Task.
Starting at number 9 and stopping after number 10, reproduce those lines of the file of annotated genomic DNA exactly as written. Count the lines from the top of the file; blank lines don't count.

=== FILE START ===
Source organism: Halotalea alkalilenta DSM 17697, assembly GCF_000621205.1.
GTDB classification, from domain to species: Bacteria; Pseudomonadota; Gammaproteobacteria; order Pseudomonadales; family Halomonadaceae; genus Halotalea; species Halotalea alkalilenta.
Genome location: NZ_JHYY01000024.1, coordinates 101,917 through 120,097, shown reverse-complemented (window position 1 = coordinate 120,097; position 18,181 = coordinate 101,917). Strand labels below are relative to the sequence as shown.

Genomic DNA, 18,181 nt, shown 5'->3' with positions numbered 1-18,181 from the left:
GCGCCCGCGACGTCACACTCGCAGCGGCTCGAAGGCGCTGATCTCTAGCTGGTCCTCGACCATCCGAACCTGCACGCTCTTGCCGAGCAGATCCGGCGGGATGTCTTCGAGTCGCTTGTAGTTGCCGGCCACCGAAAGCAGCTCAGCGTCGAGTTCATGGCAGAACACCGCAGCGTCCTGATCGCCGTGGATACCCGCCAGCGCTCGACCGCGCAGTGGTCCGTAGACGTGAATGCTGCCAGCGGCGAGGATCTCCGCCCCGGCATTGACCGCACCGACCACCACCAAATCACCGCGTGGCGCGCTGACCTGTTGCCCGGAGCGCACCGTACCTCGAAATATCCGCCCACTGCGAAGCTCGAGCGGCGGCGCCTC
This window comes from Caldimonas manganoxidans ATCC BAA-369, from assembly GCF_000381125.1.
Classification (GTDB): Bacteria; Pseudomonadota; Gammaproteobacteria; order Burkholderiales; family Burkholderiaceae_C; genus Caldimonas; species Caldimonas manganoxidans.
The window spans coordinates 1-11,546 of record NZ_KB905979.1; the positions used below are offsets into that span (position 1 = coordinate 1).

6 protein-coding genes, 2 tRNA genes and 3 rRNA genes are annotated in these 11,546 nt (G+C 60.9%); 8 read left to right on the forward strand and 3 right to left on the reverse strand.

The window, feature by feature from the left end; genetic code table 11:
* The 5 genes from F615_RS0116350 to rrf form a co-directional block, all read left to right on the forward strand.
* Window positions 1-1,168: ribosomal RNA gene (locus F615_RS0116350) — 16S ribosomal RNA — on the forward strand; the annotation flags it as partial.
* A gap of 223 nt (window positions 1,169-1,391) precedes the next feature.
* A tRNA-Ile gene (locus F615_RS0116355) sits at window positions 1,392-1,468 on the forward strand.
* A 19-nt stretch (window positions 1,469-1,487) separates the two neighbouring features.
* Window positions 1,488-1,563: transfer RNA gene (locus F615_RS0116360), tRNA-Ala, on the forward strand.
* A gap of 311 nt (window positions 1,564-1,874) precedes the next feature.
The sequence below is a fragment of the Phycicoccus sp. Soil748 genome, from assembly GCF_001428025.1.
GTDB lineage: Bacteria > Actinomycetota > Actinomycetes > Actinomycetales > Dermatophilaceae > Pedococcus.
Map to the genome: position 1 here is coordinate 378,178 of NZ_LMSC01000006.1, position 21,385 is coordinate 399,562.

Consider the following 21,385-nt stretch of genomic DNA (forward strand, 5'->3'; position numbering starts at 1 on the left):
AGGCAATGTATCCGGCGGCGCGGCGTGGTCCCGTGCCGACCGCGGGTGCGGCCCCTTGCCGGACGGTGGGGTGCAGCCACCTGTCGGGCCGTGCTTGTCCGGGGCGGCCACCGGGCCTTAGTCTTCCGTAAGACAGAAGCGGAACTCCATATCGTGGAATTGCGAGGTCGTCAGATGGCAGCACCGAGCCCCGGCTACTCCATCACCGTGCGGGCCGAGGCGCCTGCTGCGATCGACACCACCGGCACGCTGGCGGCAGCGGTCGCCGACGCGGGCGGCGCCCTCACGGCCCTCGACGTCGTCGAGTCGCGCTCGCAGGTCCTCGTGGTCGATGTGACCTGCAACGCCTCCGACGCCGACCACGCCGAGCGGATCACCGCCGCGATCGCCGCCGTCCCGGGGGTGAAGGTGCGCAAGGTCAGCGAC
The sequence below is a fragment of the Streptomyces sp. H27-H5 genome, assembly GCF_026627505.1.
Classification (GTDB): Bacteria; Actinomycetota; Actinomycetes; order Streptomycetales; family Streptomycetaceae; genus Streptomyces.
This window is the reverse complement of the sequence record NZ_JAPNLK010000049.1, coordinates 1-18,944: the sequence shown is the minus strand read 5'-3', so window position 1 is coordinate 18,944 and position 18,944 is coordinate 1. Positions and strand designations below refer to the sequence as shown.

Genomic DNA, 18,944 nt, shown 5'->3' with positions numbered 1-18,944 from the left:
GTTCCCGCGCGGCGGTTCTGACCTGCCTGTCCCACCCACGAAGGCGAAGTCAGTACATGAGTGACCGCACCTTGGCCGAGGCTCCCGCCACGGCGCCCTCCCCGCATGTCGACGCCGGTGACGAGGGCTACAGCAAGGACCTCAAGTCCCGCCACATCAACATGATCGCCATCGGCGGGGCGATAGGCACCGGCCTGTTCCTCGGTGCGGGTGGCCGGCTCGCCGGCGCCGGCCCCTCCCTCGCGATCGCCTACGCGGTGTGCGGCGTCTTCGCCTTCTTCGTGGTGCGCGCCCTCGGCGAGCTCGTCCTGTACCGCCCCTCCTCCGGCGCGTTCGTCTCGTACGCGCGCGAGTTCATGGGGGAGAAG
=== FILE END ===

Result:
6 protein-coding genes, 2 tRNA genes and 3 rRNA genes are annotated in these 11,546 nt (G+C 60.9%); 8 read left to right on the forward strand and 3 right to left on the reverse strand.

The window, feature by feature from the left end; genetic code table 11: